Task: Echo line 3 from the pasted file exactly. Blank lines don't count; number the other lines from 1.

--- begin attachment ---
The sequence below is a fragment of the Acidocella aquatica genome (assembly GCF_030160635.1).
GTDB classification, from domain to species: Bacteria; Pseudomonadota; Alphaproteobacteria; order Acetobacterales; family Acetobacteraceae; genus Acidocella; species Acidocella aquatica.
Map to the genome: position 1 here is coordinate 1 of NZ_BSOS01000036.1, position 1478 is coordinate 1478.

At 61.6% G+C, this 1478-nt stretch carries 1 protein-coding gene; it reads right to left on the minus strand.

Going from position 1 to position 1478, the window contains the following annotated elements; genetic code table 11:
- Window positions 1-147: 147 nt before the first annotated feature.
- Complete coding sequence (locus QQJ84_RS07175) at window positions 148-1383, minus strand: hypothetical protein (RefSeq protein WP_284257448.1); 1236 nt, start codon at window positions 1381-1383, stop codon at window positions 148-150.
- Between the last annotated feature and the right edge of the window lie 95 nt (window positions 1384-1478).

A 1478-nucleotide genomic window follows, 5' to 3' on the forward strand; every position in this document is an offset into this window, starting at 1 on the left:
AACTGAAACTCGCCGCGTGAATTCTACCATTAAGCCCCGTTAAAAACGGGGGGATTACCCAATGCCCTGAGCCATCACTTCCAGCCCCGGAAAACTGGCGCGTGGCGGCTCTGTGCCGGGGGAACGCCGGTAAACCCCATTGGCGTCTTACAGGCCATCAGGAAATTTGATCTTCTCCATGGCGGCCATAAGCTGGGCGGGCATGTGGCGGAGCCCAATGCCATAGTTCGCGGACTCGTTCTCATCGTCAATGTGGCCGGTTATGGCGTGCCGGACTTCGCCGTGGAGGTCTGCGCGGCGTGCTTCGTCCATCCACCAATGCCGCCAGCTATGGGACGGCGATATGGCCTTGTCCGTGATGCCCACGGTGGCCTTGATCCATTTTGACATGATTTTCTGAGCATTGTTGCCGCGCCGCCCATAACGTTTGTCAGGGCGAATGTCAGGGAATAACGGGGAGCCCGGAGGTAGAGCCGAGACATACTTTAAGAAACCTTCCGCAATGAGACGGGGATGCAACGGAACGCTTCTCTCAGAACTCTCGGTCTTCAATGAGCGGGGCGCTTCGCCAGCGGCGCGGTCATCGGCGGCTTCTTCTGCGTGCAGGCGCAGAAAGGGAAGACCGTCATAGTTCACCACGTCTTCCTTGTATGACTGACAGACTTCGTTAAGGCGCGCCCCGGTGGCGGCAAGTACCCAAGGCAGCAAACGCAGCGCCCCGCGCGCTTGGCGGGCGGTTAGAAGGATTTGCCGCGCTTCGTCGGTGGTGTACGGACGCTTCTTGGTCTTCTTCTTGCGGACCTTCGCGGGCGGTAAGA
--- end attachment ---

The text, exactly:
Map to the genome: position 1 here is coordinate 1 of NZ_BSOS01000036.1, position 1478 is coordinate 1478.